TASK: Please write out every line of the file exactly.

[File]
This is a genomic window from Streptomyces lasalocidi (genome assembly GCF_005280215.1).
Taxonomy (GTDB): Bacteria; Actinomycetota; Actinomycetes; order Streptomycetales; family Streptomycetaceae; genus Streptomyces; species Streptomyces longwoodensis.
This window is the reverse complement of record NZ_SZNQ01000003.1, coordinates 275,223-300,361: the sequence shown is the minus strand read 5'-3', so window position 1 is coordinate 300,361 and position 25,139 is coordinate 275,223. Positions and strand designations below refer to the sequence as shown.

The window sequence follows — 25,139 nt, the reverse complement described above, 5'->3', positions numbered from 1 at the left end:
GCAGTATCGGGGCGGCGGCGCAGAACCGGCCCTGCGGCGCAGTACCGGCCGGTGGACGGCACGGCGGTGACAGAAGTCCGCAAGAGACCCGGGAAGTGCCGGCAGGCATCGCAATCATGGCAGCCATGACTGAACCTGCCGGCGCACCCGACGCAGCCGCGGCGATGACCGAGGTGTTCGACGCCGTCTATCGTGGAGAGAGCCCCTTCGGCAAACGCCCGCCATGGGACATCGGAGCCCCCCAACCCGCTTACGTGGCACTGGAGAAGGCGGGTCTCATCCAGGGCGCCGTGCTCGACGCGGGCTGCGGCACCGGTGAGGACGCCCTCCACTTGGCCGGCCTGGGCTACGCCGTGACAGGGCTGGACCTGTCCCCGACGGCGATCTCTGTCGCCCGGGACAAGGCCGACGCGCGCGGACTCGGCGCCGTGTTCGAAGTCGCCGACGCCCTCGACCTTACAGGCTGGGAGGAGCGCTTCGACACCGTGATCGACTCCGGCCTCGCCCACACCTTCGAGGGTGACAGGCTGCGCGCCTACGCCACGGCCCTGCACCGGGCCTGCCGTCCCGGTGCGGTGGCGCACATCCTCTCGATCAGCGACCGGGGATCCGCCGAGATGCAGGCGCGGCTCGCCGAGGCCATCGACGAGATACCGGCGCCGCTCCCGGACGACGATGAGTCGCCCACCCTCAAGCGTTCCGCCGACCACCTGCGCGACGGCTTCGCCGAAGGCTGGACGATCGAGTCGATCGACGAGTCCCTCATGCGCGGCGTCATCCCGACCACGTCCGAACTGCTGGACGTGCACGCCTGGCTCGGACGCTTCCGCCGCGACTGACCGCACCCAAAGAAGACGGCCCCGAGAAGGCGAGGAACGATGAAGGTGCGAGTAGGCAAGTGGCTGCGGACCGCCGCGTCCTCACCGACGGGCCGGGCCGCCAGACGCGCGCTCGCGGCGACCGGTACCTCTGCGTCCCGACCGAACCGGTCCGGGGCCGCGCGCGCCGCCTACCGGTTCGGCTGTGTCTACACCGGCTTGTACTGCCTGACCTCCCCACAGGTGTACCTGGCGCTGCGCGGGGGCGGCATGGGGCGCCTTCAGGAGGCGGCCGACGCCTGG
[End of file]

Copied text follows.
This is a genomic window from Streptomyces lasalocidi (genome assembly GCF_005280215.1).
Taxonomy (GTDB): Bacteria; Actinomycetota; Actinomycetes; order Streptomycetales; family Streptomycetaceae; genus Streptomyces; species Streptomyces longwoodensis.
This window is the reverse complement of record NZ_SZNQ01000003.1, coordinates 275,223-300,361: the sequence shown is the minus strand read 5'-3', so window position 1 is coordinate 300,361 and position 25,139 is coordinate 275,223. Positions and strand designations below refer to the sequence as shown.

The window sequence follows — 25,139 nt, the reverse complement described above, 5'->3', positions numbered from 1 at the left end:
GCAGTATCGGGGCGGCGGCGCAGAACCGGCCCTGCGGCGCAGTACCGGCCGGTGGACGGCACGGCGGTGACAGAAGTCCGCAAGAGACCCGGGAAGTGCCGGCAGGCATCGCAATCATGGCAGCCATGACTGAACCTGCCGGCGCACCCGACGCAGCCGCGGCGATGACCGAGGTGTTCGACGCCGTCTATCGTGGAGAGAGCCCCTTCGGCAAACGCCCGCCATGGGACATCGGAGCCCCCCAACCCGCTTACGTGGCACTGGAGAAGGCGGGTCTCATCCAGGGCGCCGTGCTCGACGCGGGCTGCGGCACCGGTGAGGACGCCCTCCACTTGGCCGGCCTGGGCTACGCCGTGACAGGGCTGGACCTGTCCCCGACGGCGATCTCTGTCGCCCGGGACAAGGCCGACGCGCGCGGACTCGGCGCCGTGTTCGAAGTCGCCGACGCCCTCGACCTTACAGGCTGGGAGGAGCGCTTCGACACCGTGATCGACTCCGGCCTCGCCCACACCTTCGAGGGTGACAGGCTGCGCGCCTACGCCACGGCCCTGCACCGGGCCTGCCGTCCCGGTGCGGTGGCGCACATCCTCTCGATCAGCGACCGGGGATCCGCCGAGATGCAGGCGCGGCTCGCCGAGGCCATCGACGAGATACCGGCGCCGCTCCCGGACGACGATGAGTCGCCCACCCTCAAGCGTTCCGCCGACCACCTGCGCGACGGCTTCGCCGAAGGCTGGACGATCGAGTCGATCGACGAGTCCCTCATGCGCGGCGTCATCCCGACCACGTCCGAACTGCTGGACGTGCACGCCTGGCTCGGACGCTTCCGCCGCGACTGACCGCACCCAAAGAAGACGGCCCCGAGAAGGCGAGGAACGATGAAGGTGCGAGTAGGCAAGTGGCTGCGGACCGCCGCGTCCTCACCGACGGGCCGGGCCGCCAGACGCGCGCTCGCGGCGACCGGTACCTCTGCGTCCCGACCGAACCGGTCCGGGGCCGCGCGCGCCGCCTACCGGTTCGGCTGTGTCTACACCGGCTTGTACTGCCTGACCTCCCCACAGGTGTACCTGGCGCTGCGCGGGGGCGGCATGGGGCGCCTTCAGGAGGCGGCCGACGCCTGG